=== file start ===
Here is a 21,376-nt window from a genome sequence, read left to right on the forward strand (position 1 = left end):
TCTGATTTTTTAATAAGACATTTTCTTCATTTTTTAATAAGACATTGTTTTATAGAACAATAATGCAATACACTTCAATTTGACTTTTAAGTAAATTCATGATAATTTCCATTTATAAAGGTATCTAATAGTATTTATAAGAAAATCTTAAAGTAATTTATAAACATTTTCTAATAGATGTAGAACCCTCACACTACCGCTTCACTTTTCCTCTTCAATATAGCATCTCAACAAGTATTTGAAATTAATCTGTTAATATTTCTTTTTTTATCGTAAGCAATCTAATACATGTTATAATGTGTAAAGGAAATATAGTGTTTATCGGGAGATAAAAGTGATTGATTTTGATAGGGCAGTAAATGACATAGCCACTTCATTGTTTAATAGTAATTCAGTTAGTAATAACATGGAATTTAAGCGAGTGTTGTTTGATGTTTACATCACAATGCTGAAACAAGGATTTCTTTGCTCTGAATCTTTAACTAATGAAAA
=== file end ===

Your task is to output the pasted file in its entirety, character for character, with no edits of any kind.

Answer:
Here is a 21,376-nt window from a genome sequence, read left to right on the forward strand (position 1 = left end):
TCTGATTTTTTAATAAGACATTTTCTTCATTTTTTAATAAGACATTGTTTTATAGAACAATAATGCAATACACTTCAATTTGACTTTTAAGTAAATTCATGATAATTTCCATTTATAAAGGTATCTAATAGTATTTATAAGAAAATCTTAAAGTAATTTATAAACATTTTCTAATAGATGTAGAACCCTCACACTACCGCTTCACTTTTCCTCTTCAATATAGCATCTCAACAAGTATTTGAAATTAATCTGTTAATATTTCTTTTTTTATCGTAAGCAATCTAATACATGTTATAATGTGTAAAGGAAATATAGTGTTTATCGGGAGATAAAAGTGATTGATTTTGATAGGGCAGTAAATGACATAGCCACTTCATTGTTTAATAGTAATTCAGTTAGTAATAACATGGAATTTAAGCGAGTGTTGTTTGATGTTTACATCACAATGCTGAAACAAGGATTTCTTTGCTCTGAATCTTTAACTAATGAAAA